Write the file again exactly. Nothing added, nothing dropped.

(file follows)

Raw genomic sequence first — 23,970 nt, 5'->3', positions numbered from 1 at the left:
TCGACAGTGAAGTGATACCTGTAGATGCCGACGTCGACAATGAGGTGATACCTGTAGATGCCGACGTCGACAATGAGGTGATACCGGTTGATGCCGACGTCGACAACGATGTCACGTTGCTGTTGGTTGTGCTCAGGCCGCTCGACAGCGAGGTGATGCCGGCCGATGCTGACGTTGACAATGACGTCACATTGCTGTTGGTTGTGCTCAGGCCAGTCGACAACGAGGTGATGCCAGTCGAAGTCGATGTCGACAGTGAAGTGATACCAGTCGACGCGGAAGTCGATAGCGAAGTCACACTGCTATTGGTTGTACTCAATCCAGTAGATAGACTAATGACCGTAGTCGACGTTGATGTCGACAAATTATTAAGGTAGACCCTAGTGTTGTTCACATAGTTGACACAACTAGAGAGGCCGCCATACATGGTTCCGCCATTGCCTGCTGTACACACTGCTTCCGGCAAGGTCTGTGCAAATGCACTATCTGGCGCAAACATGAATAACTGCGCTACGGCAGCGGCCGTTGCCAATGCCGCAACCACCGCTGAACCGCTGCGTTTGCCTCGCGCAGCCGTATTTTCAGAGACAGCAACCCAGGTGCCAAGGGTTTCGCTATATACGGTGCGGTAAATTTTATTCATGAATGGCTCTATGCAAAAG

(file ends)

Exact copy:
Raw genomic sequence first — 23,970 nt, 5'->3', positions numbered from 1 at the left:
TCGACAGTGAAGTGATACCTGTAGATGCCGACGTCGACAATGAGGTGATACCTGTAGATGCCGACGTCGACAATGAGGTGATACCGGTTGATGCCGACGTCGACAACGATGTCACGTTGCTGTTGGTTGTGCTCAGGCCGCTCGACAGCGAGGTGATGCCGGCCGATGCTGACGTTGACAATGACGTCACATTGCTGTTGGTTGTGCTCAGGCCAGTCGACAACGAGGTGATGCCAGTCGAAGTCGATGTCGACAGTGAAGTGATACCAGTCGACGCGGAAGTCGATAGCGAAGTCACACTGCTATTGGTTGTACTCAATCCAGTAGATAGACTAATGACCGTAGTCGACGTTGATGTCGACAAATTATTAAGGTAGACCCTAGTGTTGTTCACATAGTTGACACAACTAGAGAGGCCGCCATACATGGTTCCGCCATTGCCTGCTGTACACACTGCTTCCGGCAAGGTCTGTGCAAATGCACTATCTGGCGCAAACATGAATAACTGCGCTACGGCAGCGGCCGTTGCCAATGCCGCAACCACCGCTGAACCGCTGCGTTTGCCTCGCGCAGCCGTATTTTCAGAGACAGCAACCCAGGTGCCAAGGGTTTCGCTATATACGGTGCGGTAAATTTTATTCATGAATGGCTCTATGCAAAAG